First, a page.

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Idaho Museum of Natural History, Charter School team up for winter science

December, 9, 2016

POCATELLO – What does the Chickadee say? Sarah Casper’s class at the Pocatello Community Charter School would happily answer with refrains of “cheeeeese burger” if you asked them.

Idaho Museum of Natural History, Charter School team up for winter science
A Mountain Chickadee is one of the species the PCCS kids are on the lookout for. Photo by Becky O'Neill.

“Cheese burger” is a mnemonic device to help her students learn the calls of common birds that live in Pocatello in the winter. Casper’s class is not learning these calls just for the fun of it, however.  This year they are helping collect data for Project Feederwatch, a citizen science project run by the Cornell Lab of Ornithology at Cornell University.

PCCS is known for its Expeditionary Learning model, where each grade commits to learning about a certain topic and conducts fieldwork related to it. For kindergarteners, their task is to learn about and help conserve birds.

“We want our students to have authentic experiences doing real work that is important and serves a need to the greater community,” Casper said. “Our kindergarten crews don’t just learn about birds, they experience how real scientists study birds by becoming ornithologists themselves.”

A photo of the To achieve this goal, PCCS teamed up with the Idaho Museum of Natural History on the campus of ISU.  Last year the museum hosted Project Feederwatch using feeders in their native plant garden.  Adding a local school to their program was an easy choice according to Education Specialist Becky Hansis-O’Neill.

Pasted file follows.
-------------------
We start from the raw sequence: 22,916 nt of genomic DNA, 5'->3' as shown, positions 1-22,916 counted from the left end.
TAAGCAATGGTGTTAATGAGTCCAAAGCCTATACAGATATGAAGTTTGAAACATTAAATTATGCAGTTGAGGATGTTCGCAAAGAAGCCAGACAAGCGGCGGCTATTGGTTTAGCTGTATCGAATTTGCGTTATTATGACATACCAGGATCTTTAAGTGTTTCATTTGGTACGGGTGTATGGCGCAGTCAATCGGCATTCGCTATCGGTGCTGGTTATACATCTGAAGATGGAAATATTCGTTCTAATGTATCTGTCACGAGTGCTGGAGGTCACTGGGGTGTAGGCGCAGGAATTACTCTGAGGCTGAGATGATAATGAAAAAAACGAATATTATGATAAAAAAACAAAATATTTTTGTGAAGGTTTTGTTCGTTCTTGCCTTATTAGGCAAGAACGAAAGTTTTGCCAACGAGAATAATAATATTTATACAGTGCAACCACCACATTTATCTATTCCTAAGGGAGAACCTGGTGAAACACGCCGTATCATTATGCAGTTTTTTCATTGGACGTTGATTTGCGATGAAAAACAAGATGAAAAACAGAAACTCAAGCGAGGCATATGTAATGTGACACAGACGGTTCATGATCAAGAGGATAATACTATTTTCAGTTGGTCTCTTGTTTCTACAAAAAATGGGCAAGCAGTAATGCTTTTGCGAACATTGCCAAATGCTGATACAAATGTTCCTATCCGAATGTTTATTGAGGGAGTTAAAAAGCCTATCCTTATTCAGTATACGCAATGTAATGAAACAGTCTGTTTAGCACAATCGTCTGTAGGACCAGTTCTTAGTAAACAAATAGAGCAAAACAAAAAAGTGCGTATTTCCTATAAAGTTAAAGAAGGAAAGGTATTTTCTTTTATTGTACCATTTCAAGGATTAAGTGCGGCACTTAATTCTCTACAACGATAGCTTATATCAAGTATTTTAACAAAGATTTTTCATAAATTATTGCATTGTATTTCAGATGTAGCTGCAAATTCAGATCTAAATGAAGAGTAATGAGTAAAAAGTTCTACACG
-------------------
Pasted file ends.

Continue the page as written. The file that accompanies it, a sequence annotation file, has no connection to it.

“Often we assume kindergarteners are too young to contribute to science,” Hansis-O’Neill said. “Project Feederwatch is a great example of how that mindset is simply not true.  With just a little support these kids are contributing to science.” 

At the end of the FeederWatch season the museum and charter school will submit their data to the Cornell Lab of Ornithology, where it will be pooled with observations from other Project Feederwatchers and used to analyze trends in winter bird populations across the United States.

Project Feederwatch runs until April and the public can participate at any time until its end. 

For more information about how to join, contact Hansis-O’Neill at 208-282-2195 or hansreb3@isu.edu.

Bottom photo information: Mrs. Casper's crew uses binoculars to observe their bird feeders at the charter school for Project Feederwatch.   Photo by James Pascali. 

 

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